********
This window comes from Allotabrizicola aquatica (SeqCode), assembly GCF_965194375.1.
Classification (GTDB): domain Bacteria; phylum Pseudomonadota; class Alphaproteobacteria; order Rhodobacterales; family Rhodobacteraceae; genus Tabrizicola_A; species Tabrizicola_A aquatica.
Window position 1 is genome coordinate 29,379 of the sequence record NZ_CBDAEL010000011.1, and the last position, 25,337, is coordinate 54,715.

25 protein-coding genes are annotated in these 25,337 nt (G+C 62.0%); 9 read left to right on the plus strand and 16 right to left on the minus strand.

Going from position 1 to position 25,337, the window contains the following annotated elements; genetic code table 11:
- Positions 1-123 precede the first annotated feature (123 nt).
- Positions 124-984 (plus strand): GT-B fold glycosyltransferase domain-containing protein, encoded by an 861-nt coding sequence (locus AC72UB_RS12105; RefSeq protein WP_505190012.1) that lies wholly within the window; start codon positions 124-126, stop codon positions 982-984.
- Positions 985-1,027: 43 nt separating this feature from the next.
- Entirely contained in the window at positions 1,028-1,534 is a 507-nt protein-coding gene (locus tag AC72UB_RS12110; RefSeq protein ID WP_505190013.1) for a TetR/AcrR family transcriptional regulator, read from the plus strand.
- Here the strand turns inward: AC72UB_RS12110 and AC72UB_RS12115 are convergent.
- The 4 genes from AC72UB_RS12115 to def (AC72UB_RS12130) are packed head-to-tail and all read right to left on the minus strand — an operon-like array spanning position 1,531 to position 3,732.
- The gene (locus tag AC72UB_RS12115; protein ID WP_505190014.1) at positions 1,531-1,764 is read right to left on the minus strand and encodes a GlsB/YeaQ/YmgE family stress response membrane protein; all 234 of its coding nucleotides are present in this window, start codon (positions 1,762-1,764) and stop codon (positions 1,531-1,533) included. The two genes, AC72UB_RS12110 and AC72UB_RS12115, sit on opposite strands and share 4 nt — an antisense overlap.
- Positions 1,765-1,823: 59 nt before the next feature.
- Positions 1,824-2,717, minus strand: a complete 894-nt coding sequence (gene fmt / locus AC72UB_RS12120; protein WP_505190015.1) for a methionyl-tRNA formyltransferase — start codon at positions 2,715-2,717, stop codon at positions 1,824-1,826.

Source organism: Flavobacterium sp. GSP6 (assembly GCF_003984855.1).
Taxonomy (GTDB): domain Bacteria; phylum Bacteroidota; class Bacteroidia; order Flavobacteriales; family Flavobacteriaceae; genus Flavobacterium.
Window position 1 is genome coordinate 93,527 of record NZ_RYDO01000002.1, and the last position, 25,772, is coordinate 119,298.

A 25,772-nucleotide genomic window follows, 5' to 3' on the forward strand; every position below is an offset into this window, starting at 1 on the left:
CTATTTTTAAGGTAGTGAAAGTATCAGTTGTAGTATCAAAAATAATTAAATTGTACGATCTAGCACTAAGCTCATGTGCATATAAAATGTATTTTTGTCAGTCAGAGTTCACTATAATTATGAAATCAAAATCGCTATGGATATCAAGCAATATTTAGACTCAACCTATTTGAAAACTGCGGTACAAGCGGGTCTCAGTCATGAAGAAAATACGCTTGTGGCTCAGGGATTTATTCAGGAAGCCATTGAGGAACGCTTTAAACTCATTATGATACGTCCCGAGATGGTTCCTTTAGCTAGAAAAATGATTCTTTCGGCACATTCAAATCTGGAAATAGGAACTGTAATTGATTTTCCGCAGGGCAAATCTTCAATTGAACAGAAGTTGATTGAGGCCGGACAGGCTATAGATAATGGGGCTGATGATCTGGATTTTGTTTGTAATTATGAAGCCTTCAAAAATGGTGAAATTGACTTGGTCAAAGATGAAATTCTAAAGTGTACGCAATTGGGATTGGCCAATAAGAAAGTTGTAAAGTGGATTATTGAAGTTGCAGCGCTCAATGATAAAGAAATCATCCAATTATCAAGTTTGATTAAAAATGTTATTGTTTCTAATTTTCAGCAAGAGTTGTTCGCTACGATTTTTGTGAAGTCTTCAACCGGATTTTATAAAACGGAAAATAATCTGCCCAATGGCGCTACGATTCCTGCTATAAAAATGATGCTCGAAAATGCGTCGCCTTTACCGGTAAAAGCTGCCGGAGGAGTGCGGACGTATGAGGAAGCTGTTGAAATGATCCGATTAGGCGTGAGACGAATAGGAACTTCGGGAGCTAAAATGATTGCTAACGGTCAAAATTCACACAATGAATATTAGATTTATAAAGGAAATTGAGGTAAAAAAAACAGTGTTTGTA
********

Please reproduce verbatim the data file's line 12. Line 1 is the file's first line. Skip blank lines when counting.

- The gene (locus tag AC72UB_RS12115; protein ID WP_505190014.1) at positions 1,531-1,764 is read right to left on the minus strand and encodes a GlsB/YeaQ/YmgE family stress response membrane protein; all 234 of its coding nucleotides are present in this window, start codon (positions 1,762-1,764) and stop codon (positions 1,531-1,533) included. The two genes, AC72UB_RS12110 and AC72UB_RS12115, sit on opposite strands and share 4 nt — an antisense overlap.